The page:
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Better Together’s city/county consolidation plan deserves support

Ortbals Headshot 1 1 16By ALAN J. ORTBALS
    A group called Better Together has proposed consolidating St. Louis City and St. Louis County and that’s not sitting well in Metro West.
    In 1876, the “Great Divorce” separated St. Louis City from St. Louis County and, in doing so, locked its boundaries in forever. This has been hugely detrimental to the city and the entire region. Better Together was formed in 2013 to examine the structure and function of the city and county to try to answer the question, “Why does a region with world-class resources struggle to thrive?”
    The answer lies in the dysfunction created by 90 independent municipalities, 43 fire districts, 57 police departments, 81 municipal courts and 52,000 pages of ordinances. This mess, they say, has led to a situation in which intergovernmental competition takes precedence over regional growth and an inability to formulate and execute a plan for regional success.
    This Balkanization divides cities into haves and have nots. A wealthy city like Des Peres, for example, doesn’t even levy a property tax yet has lots of amenities and free services. A poor city like Pine Lawn derives most of its revenue from court fines and fees.
    The disparity in wealth causes cities to compete aggressively for sales tax dollars. Over the past 20 years more than $2 billion has been thrown at developers, much of it to lure retail developments, moving retail sales and sales tax dollars from one municipality to another.
    Better Together’s research shows that this cornucopia of governments costs the taxpayers approximately $1,800 per capita, far higher than consolidated communities like Indianapolis and Louisville, wasting over $750 million annually on duplicate government services.
    And then there’s the crime problem. St. Louis, a city with a small geography and a high poverty rate, leads the list of large cities for murders per capita. County residents tend to consider that as someone else’s problem but it impacts all of us on both sides of the river. You want to attract young professionals? A 60-second search on Google pops up the “Murder Capital” label. You think you’re going to compete for things like Amazon’s HQ2? Site selectors are probably aware of it without even looking.
    Put it all together and we have a metropolitan region that has a stagnant population with little or no job growth. This needs to change. Better Together has come to the conclusion that the way to affect that change is through consolidation. I agree.
    Better Together’s plan would consolidate the city and county; create a “metro city” over all with one mayor and 33 council members. While existing municipalities would continue, they would lose authority over sales taxes, roads, courts, police and economic development.
    This plan strikes at all of the problems listed above. Rather than “Murder Capital,” St. Louis would fall way down the list, creating a new image overnight. Because there would be one police force, resources could be better allocated and focused on high crime areas.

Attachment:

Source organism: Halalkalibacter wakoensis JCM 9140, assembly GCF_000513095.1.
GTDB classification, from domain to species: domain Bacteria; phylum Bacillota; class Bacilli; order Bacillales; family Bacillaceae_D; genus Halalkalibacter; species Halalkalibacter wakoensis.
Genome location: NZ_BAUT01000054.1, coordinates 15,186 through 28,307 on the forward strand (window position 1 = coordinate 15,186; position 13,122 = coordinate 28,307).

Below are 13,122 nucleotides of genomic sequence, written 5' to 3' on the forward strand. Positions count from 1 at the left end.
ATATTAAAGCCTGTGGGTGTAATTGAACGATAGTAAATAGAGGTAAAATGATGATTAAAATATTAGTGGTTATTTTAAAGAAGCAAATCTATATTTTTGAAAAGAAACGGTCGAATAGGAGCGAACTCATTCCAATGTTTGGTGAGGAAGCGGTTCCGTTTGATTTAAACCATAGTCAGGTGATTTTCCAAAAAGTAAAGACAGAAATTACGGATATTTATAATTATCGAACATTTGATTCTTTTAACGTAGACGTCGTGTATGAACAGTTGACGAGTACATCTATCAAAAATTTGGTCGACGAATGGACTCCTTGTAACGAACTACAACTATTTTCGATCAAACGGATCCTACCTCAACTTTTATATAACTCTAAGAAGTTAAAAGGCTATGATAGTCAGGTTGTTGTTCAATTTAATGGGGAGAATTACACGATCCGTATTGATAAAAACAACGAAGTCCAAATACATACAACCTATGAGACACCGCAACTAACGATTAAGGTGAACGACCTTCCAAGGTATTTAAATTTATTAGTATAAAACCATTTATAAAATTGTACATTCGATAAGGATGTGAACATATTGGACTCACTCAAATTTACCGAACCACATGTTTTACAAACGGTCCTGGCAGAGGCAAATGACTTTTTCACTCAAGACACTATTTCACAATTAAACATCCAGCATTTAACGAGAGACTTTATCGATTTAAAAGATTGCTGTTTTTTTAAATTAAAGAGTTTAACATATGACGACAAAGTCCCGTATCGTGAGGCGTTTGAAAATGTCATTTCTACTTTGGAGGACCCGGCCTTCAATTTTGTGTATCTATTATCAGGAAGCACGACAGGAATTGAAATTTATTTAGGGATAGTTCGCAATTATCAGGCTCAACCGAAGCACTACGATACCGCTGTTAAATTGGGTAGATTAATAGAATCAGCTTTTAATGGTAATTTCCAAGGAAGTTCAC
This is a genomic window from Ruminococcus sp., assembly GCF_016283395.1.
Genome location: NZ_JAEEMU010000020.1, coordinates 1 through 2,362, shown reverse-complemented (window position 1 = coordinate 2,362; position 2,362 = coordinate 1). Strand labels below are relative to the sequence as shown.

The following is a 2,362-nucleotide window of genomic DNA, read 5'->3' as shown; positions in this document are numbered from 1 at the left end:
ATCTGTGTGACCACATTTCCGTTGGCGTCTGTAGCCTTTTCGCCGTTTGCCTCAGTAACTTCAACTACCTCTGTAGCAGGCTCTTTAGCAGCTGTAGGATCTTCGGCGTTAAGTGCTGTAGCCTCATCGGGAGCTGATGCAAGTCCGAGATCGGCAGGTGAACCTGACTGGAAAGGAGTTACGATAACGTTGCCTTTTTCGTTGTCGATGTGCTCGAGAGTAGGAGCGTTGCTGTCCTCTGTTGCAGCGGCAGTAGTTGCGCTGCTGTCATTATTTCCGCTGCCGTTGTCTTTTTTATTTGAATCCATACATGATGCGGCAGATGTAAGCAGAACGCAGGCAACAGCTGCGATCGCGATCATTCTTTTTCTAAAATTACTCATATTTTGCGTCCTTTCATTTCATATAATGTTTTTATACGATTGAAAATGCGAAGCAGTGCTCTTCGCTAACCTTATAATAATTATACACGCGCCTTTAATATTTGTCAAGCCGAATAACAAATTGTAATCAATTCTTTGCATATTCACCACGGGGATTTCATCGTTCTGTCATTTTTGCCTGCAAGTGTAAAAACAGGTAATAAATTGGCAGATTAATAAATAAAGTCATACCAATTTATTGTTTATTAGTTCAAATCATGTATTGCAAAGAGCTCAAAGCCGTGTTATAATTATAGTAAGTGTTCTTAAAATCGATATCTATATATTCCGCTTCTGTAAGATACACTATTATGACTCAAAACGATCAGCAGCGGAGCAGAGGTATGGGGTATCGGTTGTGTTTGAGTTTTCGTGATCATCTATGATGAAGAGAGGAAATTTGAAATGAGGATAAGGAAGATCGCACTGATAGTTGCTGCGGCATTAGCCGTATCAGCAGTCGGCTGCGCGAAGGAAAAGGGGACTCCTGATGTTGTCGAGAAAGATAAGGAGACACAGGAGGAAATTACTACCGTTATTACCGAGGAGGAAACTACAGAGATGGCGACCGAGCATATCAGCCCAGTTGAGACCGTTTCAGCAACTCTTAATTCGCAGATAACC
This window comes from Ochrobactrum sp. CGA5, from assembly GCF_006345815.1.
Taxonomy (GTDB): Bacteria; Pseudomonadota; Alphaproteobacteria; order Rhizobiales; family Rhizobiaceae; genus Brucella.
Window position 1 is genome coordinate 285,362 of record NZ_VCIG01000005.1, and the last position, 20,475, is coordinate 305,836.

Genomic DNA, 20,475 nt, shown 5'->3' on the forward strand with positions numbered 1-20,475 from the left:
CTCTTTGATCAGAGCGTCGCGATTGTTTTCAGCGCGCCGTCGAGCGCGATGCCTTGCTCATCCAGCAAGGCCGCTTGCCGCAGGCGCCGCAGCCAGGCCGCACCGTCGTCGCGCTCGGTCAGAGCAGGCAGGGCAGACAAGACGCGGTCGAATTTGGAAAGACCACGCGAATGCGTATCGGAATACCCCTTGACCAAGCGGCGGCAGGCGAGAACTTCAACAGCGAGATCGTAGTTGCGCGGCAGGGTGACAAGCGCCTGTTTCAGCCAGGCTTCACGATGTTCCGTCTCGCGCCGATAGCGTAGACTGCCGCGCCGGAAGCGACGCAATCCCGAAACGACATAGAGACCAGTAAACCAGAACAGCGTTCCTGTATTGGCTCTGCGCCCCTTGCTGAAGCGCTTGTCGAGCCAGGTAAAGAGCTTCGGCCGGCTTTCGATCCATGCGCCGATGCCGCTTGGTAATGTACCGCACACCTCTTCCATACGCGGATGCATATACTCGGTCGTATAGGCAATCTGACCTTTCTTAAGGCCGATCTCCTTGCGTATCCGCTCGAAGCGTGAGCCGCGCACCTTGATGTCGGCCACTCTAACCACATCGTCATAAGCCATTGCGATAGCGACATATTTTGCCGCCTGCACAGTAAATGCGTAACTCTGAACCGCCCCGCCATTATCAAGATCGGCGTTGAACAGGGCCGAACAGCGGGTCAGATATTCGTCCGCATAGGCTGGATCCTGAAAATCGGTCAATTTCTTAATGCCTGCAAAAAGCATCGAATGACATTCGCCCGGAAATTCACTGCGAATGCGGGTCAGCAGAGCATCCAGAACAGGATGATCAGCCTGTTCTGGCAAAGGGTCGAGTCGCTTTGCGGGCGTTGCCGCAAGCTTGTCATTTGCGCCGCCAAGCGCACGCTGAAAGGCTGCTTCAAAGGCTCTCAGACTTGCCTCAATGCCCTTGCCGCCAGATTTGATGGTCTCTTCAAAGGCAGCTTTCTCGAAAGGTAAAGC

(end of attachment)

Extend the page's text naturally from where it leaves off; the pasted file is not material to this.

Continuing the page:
It would also eliminate the competition between the municipalities as there would be no sales tax to fight over. Instead, you’d have one, 1.3-million population city, focused and organized to pursue true economic development.
    And tiny burgs would no longer be speed traps as it removes their need for and dependence on traffic fines and fees to balance the books.
    Better Together is calling for a statewide referendum, planned for November 2020. But, before its plan was even formally announced, the St. Louis Council of Mayors flat out rejected it, calling instead for the creation of a Board of Freeholders to come up with a competing proposal. That plan, if they ever came up with one, would be subject only to a local vote.
    Frankly, I think the call for a Board of Freeholders is nothing more than a way of looking like they’re doing something while intending to do nothing. That approach has been used before without success. Many object to Better Together’s call for a statewide vote rather than deciding the matter locally, but I think that’s the only way it will succeed. Too many people see things in very narrow terms of what’s in their own individual, short-term interest rather than take a long-term, big-picture view.
    There are a million and one details to be worked out, but I think they need to give this plan a chance. If you want a better St. Louis, one that’s able to compete nationally for economic development and provide better services for less money, you need to support Better Together. Anything else is a vote for the status quo.
    Alan J. Ortbals is president and publisher of the Illinois Business Journal. He can be reached at or (618) 659-1997.

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